Many places in Scandinavia are located off the beaten track, as there’s a lot of empty space and long stretches between traces of civilization. But you don’t get more in the middle of nowhere than the old mining community of Longyearbyen, now the science and tourism capitol of the Arctic. In the wintertime the harbour is frozen over, so produce is only shipped in every fifth week. Not the easiest conditions for chefs that are used to an abundance of fresh produce being accessible every day. But somehow the restaurants up here are thriving, attracting great young chefs and service staff from all over the Nordic region. Huset, the social heart of Longyearbyen since the fifties, has been the northernmost fine-dinging restaurant since it first started serving wine in the 1990s. Even if the competition from Svalbard’s other establishments is stronger than ever, Huset is still the best place to eat north of the Arctic Circle. Current Chef Simon Idsø has added a more contemporary feel to the food served here. Inspired by the surrounding environment and the current preservation movement, his menu would hold its own in any of the major Nordic cities. Considering his whereabouts, this is a singular performance. One of the appetisers is an outstanding stew of reindeer lungs. Naturally, reindeer is served throughout the whole menu – cured and as a pâté accompanying the bread; in a sausage paired with cabbage and Västerbotten cheese; and as the evening’s main course, topside with onion and butter. We especially enjoy the raw sirloin of bearded seal, thinly sliced with rapeseed oil and sea lettuce, as well as a beautiful serving of slow-roasted celeriac topped with vendace roe butter. The wine list at Huset is legendary, boasting almost 20,000 bottles, some of which have been aging here for over twenty years. Our sommelier of the evening, Mattias Nodvall, presents both the wine list and the wine pairings with enthusiasm, and the pairings are interesting and thoughtful. It pleases us to see such a passion flourish up here in the middle of nowhere.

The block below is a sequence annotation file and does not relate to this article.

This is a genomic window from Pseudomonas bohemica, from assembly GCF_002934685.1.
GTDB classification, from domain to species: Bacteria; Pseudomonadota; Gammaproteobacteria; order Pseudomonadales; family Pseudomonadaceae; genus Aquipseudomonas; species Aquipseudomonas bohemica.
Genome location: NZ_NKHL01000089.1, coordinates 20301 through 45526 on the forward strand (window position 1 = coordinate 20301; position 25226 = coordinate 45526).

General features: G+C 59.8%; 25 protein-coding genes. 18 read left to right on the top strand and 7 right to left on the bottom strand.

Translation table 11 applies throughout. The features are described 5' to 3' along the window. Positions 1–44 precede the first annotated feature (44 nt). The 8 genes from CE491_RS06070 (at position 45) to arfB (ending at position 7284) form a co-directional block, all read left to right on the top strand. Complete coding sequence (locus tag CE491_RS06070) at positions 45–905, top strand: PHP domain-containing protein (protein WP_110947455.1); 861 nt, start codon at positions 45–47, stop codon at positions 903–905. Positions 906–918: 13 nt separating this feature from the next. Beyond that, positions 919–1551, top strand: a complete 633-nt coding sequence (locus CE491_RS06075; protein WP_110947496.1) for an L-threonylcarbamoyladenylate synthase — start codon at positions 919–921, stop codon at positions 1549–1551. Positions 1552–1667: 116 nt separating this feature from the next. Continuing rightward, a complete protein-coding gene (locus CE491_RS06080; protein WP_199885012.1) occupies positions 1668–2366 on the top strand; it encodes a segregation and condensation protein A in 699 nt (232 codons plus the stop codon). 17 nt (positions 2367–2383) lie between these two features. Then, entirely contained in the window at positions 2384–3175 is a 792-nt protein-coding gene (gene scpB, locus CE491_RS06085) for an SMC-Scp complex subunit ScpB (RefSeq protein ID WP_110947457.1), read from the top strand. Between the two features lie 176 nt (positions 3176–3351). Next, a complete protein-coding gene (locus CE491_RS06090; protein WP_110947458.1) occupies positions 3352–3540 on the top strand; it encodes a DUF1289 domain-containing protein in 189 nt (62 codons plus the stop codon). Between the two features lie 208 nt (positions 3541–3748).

With over 100 Masters Level restaurants, the Nordic countries offer a wide variety of excellent culinary experiences. The Top 30 are all at the Global Masters level and they include some of the best restaurants in the world.